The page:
From teaching about changes within living memory to the often-taught topics, a Key Stage 1 archaeological workshop is just the thing to engage your class’s interest from the outset. Tackling subjects such as the Great Fire of London and lives of significant individuals (e.g. Florence Nightingale, Queen Victoria), we guarantee that WOW factor!
Our local study workshop tap into significant historical events in your locality. You can use our workshops to introduce children to historical periods that they will then go on to study in more detail later e.g. Egyptians, Ancient Greeks, Romans etc.
All workshops address History learning objectives, such as developing an awareness of the past, chronological understanding and using a wide vocabulary of everyday historical terms. We actively encourage children to ask and answer questions and to identify similarities and differences between ways of life in different periods.
Of course, they also give children at Key stage 1 the chance to understand how we know about the past. They will use real archaeological tools, handle genuine and reproduction artefacts. And meet real archaeologists!
Depending on the Key Stage 1 workshop and your specific needs, a number of other curriculum objectives can also be explicitly addressed. This will include a range of subjects such as Geography (e.g. using maps, developing fieldwork skills), Science (e.g. gathering and recording data) and Maths (e.g. measurement).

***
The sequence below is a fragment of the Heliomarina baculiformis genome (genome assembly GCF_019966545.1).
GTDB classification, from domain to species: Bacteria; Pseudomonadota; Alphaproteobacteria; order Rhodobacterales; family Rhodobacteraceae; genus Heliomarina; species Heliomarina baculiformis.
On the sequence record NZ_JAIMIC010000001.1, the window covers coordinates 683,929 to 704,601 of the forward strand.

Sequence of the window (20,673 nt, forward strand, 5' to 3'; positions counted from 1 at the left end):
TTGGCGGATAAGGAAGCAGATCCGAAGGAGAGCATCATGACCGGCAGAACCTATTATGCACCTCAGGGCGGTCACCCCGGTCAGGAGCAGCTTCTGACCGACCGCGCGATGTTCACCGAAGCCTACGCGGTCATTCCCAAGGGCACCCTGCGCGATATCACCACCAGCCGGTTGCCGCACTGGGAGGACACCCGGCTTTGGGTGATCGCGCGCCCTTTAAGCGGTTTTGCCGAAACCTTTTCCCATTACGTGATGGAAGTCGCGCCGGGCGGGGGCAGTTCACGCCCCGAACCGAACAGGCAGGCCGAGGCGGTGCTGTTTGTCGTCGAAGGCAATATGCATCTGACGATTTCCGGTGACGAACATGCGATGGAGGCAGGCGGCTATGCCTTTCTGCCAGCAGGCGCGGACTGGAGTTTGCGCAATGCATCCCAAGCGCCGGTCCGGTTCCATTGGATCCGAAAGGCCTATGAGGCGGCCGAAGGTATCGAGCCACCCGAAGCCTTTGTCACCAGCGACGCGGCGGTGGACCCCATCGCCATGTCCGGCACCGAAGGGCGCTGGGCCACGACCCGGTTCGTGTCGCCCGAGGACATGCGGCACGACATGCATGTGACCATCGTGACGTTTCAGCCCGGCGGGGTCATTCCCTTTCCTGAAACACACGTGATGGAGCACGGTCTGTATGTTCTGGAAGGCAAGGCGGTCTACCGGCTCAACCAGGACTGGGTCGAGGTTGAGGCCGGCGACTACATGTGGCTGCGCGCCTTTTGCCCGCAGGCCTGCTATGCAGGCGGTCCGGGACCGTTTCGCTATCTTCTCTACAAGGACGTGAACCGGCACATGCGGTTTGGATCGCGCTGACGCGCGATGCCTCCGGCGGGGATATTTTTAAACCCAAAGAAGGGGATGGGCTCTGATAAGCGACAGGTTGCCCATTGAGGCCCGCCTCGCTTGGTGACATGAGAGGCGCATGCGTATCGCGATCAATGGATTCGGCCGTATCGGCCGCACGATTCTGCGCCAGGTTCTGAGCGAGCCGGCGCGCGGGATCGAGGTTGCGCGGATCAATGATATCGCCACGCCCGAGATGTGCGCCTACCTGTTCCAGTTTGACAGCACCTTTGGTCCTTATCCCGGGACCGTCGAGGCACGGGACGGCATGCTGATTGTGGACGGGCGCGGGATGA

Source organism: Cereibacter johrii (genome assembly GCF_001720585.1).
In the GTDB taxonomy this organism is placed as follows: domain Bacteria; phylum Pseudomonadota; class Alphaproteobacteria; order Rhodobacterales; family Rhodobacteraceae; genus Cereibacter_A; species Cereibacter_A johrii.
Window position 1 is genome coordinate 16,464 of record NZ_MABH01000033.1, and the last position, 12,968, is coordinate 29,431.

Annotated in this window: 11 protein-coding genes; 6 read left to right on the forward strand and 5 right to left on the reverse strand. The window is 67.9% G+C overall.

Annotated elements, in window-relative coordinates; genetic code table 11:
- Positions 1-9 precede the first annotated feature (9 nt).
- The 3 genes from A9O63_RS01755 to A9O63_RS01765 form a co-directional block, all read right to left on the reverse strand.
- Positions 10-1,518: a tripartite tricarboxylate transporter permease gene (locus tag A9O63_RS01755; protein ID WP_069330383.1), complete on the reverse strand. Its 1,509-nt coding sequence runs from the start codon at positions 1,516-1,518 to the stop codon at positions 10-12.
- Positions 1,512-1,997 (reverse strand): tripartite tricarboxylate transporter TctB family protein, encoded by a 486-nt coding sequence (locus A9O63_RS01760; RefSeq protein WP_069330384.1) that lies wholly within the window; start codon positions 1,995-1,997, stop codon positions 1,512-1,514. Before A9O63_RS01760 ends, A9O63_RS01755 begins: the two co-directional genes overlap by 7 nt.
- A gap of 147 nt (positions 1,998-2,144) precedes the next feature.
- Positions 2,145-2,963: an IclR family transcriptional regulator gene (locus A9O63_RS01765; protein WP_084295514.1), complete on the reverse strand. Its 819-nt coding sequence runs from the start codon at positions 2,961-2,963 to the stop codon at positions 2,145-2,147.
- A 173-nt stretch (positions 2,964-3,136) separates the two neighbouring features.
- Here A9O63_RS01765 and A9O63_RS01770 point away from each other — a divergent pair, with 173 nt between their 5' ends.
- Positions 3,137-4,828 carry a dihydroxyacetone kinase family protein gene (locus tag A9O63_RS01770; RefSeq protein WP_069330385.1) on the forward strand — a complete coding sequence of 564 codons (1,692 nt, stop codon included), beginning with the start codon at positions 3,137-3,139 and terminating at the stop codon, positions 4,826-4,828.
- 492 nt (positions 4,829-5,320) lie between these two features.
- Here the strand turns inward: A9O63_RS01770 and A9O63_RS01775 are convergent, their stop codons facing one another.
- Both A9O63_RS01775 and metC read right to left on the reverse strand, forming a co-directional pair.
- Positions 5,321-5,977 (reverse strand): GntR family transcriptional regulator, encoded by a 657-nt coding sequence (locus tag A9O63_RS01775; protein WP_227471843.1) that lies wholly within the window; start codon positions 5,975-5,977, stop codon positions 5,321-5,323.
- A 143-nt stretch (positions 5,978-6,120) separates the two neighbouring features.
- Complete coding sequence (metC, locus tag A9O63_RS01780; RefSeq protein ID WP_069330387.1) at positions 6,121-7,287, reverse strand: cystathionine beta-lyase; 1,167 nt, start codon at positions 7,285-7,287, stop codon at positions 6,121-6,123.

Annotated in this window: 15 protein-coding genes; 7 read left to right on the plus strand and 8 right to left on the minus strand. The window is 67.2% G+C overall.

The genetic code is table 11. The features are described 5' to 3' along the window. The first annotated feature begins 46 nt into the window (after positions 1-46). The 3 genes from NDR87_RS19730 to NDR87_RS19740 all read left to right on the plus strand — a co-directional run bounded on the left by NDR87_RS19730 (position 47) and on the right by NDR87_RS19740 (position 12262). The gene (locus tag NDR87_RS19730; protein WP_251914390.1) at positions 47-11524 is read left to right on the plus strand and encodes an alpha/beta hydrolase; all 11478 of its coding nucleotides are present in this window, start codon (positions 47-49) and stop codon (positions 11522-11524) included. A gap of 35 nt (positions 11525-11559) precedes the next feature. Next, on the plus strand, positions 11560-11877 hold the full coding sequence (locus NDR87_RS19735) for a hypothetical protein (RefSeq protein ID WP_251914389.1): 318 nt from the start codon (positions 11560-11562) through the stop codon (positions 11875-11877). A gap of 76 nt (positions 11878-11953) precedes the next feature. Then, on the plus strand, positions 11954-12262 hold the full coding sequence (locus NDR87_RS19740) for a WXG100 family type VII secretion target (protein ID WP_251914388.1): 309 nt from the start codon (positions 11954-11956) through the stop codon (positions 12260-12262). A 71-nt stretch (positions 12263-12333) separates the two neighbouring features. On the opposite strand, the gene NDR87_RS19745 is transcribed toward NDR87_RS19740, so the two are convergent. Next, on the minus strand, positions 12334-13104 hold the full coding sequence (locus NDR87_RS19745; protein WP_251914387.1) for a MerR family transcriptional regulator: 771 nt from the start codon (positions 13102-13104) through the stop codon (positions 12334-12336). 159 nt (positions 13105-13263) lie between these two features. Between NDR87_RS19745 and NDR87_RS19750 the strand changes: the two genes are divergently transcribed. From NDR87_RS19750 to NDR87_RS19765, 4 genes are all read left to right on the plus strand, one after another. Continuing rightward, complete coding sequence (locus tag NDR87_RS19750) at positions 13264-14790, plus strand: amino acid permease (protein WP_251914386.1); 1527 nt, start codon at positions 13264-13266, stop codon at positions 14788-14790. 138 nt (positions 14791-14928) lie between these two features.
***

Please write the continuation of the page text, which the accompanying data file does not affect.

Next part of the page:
The wonderful thing about many of my Key Stage 1 workshops is that they can be differentiated by outcome. At the heart of what I do is place an emphasis on children creating their own interpretations. After giving them some basic instruction on how to look at artefacts and think like an archaeologist, I encourage children to consider why they have interpreted an object in a certain way. There are no right or wrong answers, only those that are more probable than others.
Example of a Key Stage 1 workshop:
Archaeology is Rubbish:
Children start with the familiar and begin by looking at things recently discarded. As a group, we put our heads together and attempt to say something about the people who once used the items. This introduces the children to how ‘things’ tell part of a story and how archaeologists try to reconstruct the past.
From this point we excavate artefacts in our own mini-excavations, ‘analyse’ them through close observation, make drawings and give our explanations. Children have the chance to dress-up as archaeologists in yellow jackets and use archaeological tools. I will use artefacts associated with your current history topic to vividly illustrate key points.
Here’s what one teacher said of a Key Stage 1 workshop:
“It really gave the children a sense of purpose and they thoroughly enjoyed making their own discoveries and hypothesizing what kind of people would have used their finds and what they were used for.” Charlotte Edwards, Holmesdale Community Infant School, Reigate.
Contact us now for your Key Stage 1 workshop